A waterfall-climbing fish in Hawaii uses the same muscles to both rise and feed, researchers have discovered.
Scientists looked at the Nopoli rock-climbing goby (Sicyopterus stimpsoni), also known in Hawaiian as o'opu nopili. This plant-eating fish is found throughout Hawaii, and was once greatly relished as food, apparently being a favorite snack among priests.
Many gobies can inch their way up waterfalls with the aid of a sucker on their bellies formed from fused pelvic fins. The Nopoli rock-climbing goby, on the other hand, can climb waterfalls as tall as 330 feet (100 meters) with the aid of a second mouth sucker, which develops after their mouthparts move from a forward-facing position to under the body during a two-day-long metamorphosis into adulthood.
"For a human to go the equivalent distance based on body size, it'd be like doing a marathon, some 26 miles (42 kilometers) long, except climbing up a vertical cliff-face against rushing water," researcher Richard Blob, an evolutionary biomechanist at Clemson University in South Carolina, told LiveScience. Indeed, an old Hawaiian saying is that as the Nopili clings, so will luck.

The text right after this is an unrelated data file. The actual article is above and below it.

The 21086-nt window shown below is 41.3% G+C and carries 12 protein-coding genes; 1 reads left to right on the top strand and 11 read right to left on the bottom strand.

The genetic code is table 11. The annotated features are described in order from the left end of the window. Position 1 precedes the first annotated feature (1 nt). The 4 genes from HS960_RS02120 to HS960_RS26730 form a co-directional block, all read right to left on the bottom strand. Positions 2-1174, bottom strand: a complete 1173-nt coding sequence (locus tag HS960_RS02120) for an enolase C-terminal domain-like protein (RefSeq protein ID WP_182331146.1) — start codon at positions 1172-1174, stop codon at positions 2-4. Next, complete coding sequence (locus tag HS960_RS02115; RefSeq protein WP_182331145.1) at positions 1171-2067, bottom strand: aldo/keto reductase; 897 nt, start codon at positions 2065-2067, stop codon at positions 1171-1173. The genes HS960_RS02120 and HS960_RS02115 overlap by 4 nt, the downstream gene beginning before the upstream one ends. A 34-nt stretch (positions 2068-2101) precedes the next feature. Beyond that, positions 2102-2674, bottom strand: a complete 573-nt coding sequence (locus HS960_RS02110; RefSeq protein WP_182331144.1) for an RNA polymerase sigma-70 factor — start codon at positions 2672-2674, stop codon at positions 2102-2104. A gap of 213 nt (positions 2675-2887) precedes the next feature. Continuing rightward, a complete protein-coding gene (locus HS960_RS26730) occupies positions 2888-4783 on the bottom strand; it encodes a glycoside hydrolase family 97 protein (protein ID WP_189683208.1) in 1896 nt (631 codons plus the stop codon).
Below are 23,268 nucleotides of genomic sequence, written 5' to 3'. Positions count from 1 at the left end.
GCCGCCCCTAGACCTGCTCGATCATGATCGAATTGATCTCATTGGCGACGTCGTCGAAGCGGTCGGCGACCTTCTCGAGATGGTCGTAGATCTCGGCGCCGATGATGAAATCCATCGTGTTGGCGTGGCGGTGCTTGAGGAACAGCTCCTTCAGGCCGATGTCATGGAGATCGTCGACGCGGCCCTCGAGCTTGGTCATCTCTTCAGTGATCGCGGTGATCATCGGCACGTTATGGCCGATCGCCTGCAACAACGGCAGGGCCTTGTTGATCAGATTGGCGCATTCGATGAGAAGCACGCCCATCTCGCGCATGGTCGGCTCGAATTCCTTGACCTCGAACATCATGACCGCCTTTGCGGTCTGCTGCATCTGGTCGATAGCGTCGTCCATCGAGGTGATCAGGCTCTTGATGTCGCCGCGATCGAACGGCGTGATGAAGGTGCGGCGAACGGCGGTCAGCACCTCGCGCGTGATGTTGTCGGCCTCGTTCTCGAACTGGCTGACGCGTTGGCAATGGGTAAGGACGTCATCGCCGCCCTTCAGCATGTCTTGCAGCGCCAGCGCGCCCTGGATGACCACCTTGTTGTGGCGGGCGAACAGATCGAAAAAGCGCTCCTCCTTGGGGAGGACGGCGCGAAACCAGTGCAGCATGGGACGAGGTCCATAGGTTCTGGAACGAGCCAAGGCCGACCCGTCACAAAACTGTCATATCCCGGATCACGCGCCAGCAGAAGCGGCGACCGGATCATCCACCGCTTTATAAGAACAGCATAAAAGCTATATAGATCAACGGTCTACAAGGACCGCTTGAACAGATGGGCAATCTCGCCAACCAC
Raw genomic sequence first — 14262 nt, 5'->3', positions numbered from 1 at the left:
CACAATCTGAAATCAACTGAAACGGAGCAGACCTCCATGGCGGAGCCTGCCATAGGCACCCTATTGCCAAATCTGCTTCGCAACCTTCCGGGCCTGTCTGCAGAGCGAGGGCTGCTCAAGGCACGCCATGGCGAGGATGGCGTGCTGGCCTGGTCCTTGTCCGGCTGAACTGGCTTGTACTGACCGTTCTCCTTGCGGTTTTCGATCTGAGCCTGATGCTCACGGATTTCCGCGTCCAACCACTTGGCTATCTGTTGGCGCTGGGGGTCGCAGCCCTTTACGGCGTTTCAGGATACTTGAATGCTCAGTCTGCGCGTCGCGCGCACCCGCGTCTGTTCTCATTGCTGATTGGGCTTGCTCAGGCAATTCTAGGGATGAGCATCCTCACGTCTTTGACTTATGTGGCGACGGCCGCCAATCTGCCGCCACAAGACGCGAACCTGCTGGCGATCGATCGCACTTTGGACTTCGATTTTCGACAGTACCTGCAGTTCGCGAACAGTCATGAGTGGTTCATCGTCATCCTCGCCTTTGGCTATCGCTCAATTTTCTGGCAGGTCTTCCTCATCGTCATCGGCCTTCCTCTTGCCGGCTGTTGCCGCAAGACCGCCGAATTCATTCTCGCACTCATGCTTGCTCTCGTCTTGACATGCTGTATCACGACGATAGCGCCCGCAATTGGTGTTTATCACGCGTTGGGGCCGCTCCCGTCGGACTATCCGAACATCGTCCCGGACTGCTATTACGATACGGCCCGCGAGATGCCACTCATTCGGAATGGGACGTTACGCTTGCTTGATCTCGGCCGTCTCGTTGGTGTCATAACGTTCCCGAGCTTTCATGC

The goby, which can grow up to 7 inches (18 centimeters) long as an adult, feeds by cyclically sticking the tip of its upper jaw against rock to scrape food off surfaces. This behavior is quite distinct from other Hawaiian gobies, which feed by sucking in food from the water. Given the apparent similarity of the climbing and feeding behaviors of the S. stimpsoni species, researchers thought one might have developed from the other. [See Video of Waterfall-Climbing Fish]
To see if these behaviors really were as similar as they looked, the scientists captured Nopoli rock-climbing gobies from a stream on the island of Hawaii by net while snorkeling and kept them in aquaria. They next filmed the gobies' jaw-muscle movements as the fish climbed and ate, either scraping food off glass microscope slides or climbing up angled plastic boards. They found that overall movements were indeed similar during both activities.
It remains uncertain whether feeding movements were adapted for climbing, or vice versa.
"To understand the sequence of steps in the evolution of this extreme behavior, we want to look at closely related species that do one of the behaviors, but not the other," Blob said. "This fish has relatives in many oceanic islands, such as the Caribbean."
The scientists detailed their findings online Jan. 4 in the journal PLOS ONE. They will also present their findings Jan. 6 at the Society for Integrative and Comparative Biology annual meeting in San Francisco.